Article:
2. Standard of review. We review a judge's decision to grant summary judgment de novo. Miller v. Cotter, 448 Mass. 671 , 676 (2007). [Note 4] A defendant seeking summary judgment may carry its burden by showing that the plaintiff has no reasonable expectation of proving an essential element of his claim. See Kourouvacilis v. General Motors Corp., 410 Mass. 706 , 716 (1991). After a defendant meets this burden, the plaintiff must show, with evidence, the existence of a material dispute as to the essential element. See Godbout v. Cousens, 396 Mass. 254 , 261 (1985). If the plaintiff can do so, summary judgment is not proper. See Mass.R.Civ.P. 56(e), 365 Mass. 824 (1974).

3. Discussion. To sustain his negligence claim against each defendant, Docos needed to establish that the defendant owed him a legal duty, that the defendant breached that duty, and that the breach proximately caused his injuries. Davis v. Westwood Group, 420 Mass. 739 , 742-743 (1995).

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a. Moriarty. The motion judge concluded that neither Moriarty nor Penney owed Docos a duty to warn of or remedy the open and obvious dangers posed by the stacked sheetrock. We agree with this conclusion, [Note 5] but reverse the judgment insofar as it dismissed the claims against Moriarty, as Docos has raised triable issues with respect to Moriarty's duty to remedy the danger posed by construction debris, Moriarty's breach of that duty by permitting debris to persist at the site, and the relationship of the debris to Docos's injuries.

We assume that the construction debris was an open and obvious danger which, ordinarily, negates all duties with respect to such danger. O'Sullivan v. Shaw, 431 Mass. 201 , 204 (2000). However, "ordinarily" is not the equivalent of always. Quinn v. Morganelli, 73 Mass. App. Ct. 50 , 55 (2008). The owner or person in control of property "is not relieved from remedying an open and obvious danger when it 'can and should anticipate that the dangerous condition will cause physical harm to [a lawful visitor] notwithstanding its known or obvious danger.' " Papadopoulos v. Target Corp., 457 Mass. 368 , 379 (2010) (Papadopoulos), quoting from Soederberg v. Concord Greene Condominium Assn., 76 Mass. App. Ct. 333 , 338 (2010) (Soederberg). See Restatement (Second) of Torts § 343A comment f, at 220 (1965). Specifically, where there is "reason to expect that the [lawful visitor] will proceed to encounter the known or obvious danger because to a reasonable man in his position the advantages of doing so would outweigh the apparent risk," such a duty to remedy arises. Papadopoulos, supra, quoting from Soederberg, supra.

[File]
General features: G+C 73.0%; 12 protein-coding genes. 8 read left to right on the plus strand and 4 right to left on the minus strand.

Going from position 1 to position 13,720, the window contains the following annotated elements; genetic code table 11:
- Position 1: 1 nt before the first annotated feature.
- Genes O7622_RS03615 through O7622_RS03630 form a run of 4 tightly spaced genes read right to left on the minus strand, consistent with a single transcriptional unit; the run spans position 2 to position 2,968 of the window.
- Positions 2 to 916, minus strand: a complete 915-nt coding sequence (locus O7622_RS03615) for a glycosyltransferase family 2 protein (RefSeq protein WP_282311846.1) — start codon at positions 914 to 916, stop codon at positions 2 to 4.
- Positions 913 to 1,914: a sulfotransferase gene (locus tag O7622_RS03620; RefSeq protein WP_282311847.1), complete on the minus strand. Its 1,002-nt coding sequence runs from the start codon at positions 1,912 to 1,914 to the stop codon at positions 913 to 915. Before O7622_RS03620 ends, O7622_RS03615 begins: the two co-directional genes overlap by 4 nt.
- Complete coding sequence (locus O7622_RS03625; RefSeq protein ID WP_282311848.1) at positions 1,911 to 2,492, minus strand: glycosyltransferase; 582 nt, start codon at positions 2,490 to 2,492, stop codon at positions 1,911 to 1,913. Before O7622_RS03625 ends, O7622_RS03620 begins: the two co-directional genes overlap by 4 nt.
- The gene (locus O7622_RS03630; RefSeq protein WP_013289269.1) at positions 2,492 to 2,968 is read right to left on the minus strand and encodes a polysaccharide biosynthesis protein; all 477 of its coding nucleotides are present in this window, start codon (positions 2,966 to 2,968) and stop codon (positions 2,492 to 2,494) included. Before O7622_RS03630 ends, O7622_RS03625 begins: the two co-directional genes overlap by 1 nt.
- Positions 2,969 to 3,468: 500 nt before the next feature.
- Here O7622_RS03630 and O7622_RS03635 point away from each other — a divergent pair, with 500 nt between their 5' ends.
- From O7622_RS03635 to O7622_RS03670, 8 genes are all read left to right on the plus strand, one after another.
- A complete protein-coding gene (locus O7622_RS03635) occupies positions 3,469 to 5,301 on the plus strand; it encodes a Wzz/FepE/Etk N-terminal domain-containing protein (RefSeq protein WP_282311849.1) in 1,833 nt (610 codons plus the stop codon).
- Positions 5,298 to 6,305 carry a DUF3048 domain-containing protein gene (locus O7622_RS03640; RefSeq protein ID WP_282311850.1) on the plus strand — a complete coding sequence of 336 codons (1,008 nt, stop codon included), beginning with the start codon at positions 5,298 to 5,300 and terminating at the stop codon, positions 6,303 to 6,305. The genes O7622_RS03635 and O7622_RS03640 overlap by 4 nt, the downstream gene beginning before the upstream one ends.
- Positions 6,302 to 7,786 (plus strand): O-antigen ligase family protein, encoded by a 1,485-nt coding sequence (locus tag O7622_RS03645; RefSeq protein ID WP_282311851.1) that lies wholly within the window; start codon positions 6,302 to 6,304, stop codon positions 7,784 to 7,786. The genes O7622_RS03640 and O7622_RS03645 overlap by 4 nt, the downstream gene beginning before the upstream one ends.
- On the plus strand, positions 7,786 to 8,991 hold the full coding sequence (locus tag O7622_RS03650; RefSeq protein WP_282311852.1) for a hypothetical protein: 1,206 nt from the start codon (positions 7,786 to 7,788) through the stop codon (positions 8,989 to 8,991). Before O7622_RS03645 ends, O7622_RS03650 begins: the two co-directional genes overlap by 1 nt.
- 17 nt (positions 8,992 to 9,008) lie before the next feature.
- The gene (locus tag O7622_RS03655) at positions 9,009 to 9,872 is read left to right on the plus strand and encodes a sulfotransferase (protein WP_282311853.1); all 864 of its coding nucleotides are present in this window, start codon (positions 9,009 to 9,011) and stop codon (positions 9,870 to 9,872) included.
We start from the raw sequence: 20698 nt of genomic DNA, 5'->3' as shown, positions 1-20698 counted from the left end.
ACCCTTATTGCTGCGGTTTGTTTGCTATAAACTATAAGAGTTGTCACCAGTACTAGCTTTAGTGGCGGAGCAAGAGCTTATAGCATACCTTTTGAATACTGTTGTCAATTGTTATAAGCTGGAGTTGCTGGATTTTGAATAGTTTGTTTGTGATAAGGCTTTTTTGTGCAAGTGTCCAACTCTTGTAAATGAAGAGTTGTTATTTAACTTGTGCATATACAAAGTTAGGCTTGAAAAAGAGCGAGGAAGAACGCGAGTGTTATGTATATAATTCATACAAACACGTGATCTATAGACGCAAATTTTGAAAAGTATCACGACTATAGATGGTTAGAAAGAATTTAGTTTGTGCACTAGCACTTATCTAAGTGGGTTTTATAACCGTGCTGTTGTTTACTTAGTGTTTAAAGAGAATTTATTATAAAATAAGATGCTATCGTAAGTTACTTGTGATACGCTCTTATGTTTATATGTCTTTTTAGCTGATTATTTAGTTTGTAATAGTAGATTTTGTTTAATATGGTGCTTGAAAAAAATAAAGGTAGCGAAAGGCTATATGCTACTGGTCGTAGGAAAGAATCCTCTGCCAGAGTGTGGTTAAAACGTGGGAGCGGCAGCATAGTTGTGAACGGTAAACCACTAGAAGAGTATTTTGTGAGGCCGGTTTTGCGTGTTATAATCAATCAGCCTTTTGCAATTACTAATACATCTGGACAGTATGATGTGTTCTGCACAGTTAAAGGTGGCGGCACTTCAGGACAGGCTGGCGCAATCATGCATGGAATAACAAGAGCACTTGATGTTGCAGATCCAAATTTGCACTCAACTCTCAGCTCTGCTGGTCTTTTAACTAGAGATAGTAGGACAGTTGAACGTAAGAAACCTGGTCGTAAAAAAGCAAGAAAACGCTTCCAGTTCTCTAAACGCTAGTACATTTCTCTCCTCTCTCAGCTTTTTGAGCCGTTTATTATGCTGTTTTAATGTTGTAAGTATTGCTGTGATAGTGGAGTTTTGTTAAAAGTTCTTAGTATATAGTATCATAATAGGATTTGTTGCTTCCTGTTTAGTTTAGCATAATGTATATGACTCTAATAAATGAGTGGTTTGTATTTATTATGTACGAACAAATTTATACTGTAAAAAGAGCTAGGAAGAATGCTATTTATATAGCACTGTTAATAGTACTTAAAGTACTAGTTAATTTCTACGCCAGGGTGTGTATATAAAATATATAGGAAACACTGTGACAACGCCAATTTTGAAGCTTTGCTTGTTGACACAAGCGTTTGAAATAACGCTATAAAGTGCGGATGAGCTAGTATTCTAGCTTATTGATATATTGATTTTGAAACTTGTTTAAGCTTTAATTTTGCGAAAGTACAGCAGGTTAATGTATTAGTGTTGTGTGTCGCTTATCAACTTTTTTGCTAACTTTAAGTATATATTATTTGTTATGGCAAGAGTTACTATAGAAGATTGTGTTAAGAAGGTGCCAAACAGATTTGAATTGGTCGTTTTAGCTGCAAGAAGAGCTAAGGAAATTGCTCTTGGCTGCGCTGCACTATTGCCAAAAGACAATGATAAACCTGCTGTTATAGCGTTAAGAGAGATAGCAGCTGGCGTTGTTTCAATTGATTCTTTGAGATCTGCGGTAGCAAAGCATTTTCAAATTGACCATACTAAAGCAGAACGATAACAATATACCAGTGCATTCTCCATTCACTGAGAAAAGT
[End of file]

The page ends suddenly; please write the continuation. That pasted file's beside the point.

We conclude that Docos has raised an appropriate jury issue as to whether Moriarty, in these circumstances, could and should have anticipated that the presence of construction debris would cause physical harm to Docos notwithstanding its known or obvious danger. [Note 6] The record contains evidence that Moriarty was aware of dangerous debris conditions and failed to address

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them pursuant to its own stated safety policy. The record also evidences that the room in which the accident occurred had enough debris in it two to three weeks prior to the accident to impede the work of Docos and others. Finally, the record describes the room on the morning of the accident as littered with substantial debris, such as "four by four" pieces of wood, other smaller pieces of wood, sections of pipe, and electrical conduit, covering the floor of the room. [Note 7]

Viewed in the light most favorable to Docos, these specific facts show that the project's debris conditions constituted a greater hazard than that at a typical active construction site. Moriarty has come forward with no evidence to negate the specific facts set forth by Docos, such as photographs of the accident site as it appeared on January 14, 2003, or more detailed eyewitness descriptions.

This record therefore presents a genuine issue of fact about whether a reasonable person in Docos's position would conclude that the advantages of continuing to work in a setting more dangerous than the typical active construction site due to excessive debris would outweigh the apparent risk. [Note 8] See Papadopoulos, 457 Mass. at 379; Restatement (Second) of Torts § 343A comment f & illustration 5 (1965) (identifying workplace hazard as a situation where a reasonable employee would conclude advantages of proceeding, despite risk, outweigh the danger of doing so). Cf. Uloth v. City Tank Corp., 376 Mass. 874 , 880